J. Michael WallerSenior Strategy Analyst2018Before that Vice President for Information Operations


Known member

All 1 of the members already have pages here:

William SchneiderAn advocate use of the first-strike use of nuclear weapons. Attendee of Le Cercle



BoeingUS based arms manufacturer which also makes civilian aircraft that since the 1990s have became known for their sometimes dubious reliability.
CACIMajor MIC contractor; torture in Abu Ghraib. Often referred to as “Colonels and Captains, Inc.” to indicate the frequent revolving door of senior military personnel in the company. The company also has strong Israeli ties.
General DynamicsUS arms manufacturer
General Electric
Lockheed"Nobody is doing a better job of arming the world than Lockheed-Martin"
Lynde and Harry Bradley Foundation
RaytheonMilitary-industrial complex.
Sarah Scaife Foundation
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  1. Center for Security Policy "The Center's Role in National Security Policy accessed 26th February 2008
  3. Center for Security Policy Center for Security Policy Projects accessed 26th February 2008
  4. Common Dreams News Center Neo-Con Superhawk Earns His Wings on Port Flap accessed 26th February 2008
  5. The Washington Times Keeper of the flame for foreign-policy hard-liners accessed 26th of February 2008
  6. Jason Vest, The Men From JINSA and CSP, The Nation, 15 August 2002, accessed 4th March 2008
  7. Right Web Center for Security Policy accessed 4th March 2008
  8. Media Transparency Recipent Grants: The Center for Security Policy accessed 4th March 2008
  9. Right Web Center for Security Policy accessed 4th March 2008
  10. Right Web Center for Security Policy accessed 4th March 2008
  11. Center for Security Policy Center for Security Policy accessed 12th March 2008
  12. Center for Security Policy Center for Security Policy accessed 12th March 2008
  13. Military accessed 12th March 2008
  14. Right Web Center for Security Policy accessed 12th March 2008
  15. Center for Security Policy The Center's Board of Directors accessed 12th March 2008
  16. Center Staff], Center for Security Policy, accessed 2 September 2009.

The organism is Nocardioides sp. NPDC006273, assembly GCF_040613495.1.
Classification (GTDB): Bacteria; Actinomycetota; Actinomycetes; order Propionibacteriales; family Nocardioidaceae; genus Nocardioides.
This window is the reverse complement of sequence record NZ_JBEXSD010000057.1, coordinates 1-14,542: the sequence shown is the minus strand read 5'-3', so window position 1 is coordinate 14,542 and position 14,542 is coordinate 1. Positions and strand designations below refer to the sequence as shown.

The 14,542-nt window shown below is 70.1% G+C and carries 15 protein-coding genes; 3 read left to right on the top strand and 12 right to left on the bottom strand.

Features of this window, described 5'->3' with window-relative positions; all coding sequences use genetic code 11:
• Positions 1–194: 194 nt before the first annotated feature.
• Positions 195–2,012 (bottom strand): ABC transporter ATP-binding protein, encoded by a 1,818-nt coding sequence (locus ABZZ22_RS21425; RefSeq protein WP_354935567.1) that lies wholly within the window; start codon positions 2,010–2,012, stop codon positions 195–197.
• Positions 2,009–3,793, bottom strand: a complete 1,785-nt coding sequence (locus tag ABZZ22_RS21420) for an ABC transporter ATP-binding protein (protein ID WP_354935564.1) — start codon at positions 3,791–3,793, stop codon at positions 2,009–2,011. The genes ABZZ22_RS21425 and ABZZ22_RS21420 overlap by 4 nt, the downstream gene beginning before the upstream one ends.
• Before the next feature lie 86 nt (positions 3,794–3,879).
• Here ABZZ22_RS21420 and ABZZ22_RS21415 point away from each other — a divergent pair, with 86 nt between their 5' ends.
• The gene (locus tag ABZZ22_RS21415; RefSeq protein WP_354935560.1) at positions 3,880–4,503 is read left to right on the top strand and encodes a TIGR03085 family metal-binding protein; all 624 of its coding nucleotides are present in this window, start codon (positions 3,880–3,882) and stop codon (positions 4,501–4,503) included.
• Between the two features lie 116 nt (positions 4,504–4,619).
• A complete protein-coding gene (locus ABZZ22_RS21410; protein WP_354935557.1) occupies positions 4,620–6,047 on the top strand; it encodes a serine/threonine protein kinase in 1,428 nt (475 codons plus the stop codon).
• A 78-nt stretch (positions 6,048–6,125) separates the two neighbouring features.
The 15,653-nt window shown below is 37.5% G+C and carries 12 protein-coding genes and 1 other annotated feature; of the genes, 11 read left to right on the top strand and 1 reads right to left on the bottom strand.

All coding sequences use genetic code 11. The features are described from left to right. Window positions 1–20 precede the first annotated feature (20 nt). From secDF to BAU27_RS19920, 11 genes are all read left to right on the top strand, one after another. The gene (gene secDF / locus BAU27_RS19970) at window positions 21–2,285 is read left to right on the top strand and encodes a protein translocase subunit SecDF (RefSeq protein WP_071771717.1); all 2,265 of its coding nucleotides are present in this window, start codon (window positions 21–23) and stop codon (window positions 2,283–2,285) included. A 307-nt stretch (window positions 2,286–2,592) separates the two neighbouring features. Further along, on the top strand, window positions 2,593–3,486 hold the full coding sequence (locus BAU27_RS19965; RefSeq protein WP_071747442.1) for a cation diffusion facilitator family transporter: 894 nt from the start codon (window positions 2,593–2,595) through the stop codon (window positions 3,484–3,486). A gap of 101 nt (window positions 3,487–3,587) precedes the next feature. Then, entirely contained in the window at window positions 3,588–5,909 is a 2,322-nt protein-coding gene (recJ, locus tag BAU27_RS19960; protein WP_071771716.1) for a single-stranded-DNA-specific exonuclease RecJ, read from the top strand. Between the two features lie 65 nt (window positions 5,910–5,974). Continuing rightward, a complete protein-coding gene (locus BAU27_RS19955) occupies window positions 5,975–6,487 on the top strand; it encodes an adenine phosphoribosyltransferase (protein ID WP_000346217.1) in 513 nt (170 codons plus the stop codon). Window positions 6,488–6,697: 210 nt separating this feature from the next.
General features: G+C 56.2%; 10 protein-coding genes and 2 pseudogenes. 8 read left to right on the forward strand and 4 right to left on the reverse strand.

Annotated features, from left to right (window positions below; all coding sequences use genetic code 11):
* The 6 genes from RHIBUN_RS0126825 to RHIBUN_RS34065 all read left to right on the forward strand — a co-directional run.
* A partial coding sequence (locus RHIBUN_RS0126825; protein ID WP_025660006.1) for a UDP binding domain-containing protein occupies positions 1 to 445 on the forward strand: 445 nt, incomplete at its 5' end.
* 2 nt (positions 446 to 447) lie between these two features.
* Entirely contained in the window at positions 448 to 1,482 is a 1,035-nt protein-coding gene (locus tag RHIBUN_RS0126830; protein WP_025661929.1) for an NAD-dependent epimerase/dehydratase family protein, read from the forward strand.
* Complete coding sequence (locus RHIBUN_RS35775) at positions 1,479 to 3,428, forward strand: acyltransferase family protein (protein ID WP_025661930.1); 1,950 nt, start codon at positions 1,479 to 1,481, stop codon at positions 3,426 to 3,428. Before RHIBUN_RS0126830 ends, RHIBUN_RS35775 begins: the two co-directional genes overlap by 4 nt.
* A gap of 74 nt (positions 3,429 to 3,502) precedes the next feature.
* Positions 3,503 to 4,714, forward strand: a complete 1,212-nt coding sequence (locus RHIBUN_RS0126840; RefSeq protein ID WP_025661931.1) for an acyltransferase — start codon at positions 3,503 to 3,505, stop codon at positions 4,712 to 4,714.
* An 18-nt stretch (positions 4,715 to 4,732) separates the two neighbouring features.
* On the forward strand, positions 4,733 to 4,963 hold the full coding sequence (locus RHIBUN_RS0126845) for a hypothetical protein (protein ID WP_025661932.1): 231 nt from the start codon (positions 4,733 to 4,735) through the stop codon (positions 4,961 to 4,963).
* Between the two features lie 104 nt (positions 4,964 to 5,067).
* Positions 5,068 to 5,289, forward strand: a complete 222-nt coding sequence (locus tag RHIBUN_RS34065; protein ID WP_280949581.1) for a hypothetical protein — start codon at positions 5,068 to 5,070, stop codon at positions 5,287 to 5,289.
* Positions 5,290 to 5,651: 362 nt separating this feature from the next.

17. Right Web Center for Security Policy accessed 24th March 2008
  18. Right Web Center for Security Policy accessed 24th March 2008
  19. Center for Security Policy The Center's Academic Council accessed 24th March 2008
  20. Center for Security Policy Board of Regents accessed 25th March 2008
  21. Center for Security Policy Frank Gaffney Biography accessed 26th February 2008
  22. Center for Security Policy Frank Gaffney Biography accessed 26th February 2008
  23. Right Web center for Security Policy accessed 26th February 2008
  24. Glenn Greenwald, Debate with Frank Gaffney,, Feb 16 2007, accessed 20th March 2008
  25. Right Web Center for Security Policy accessed 20th March
  26. AEI Richard Perle Biography accessed 21st March
  27. AEI Richard Perle Biography accessed 21st March 2008
  28. Gary Kamiya, Review of An End to Evil,, Jan 30, 2004, accessed 21st March 2008
  29. Richard Perle, RightWeb, updated Feb 1 2007, accessed 18 Aug 2009
  30. Right Web Center for Security accessed 19th March 2008
  31. Right Web Richard Perle Profile accessed 20th March 2008
  32. Right Web Douglas Feith accessed 17th March 2008
  33. Right Web Douglas Feith Profile accessed 21st March 2008
  34. The White House Rumsfeld Biography accessed 24th March 2008
  35. The White House Rumsfeld Biography accessed 24th March 2008
  36. Source Watch Douglas H. Rumsfeld accessed 24th March 2008
  37. SourceWatch Paul Wolfowitz accessed 24th March 2008
  38. Right Web Paul Wolfowitz Profile accessed 24 March 2008
  39. Right Web Paul Wolfowitz Profile accessed 24th March 2008
  40. Right Web Paul Wolfowitz Profile accessed 24th March 2008
  41. Right Web Paul Wolfowitz Profile accessed 24th March 2008
  42. Vice President Dick Cheney Talks with Sean Hannity,, 20 January 2006, accessed 20 Aug 2009
  43. Right Web Dick Cheney Profile accessed 24th March 2008
  44. Right Web Dick Cheney Profile accessed 23rd March 2008
  45. Right Web John Bolton Profile accessed 22nd March 2008
  46. Right Web John Bolton Profile accessed 21st March 2008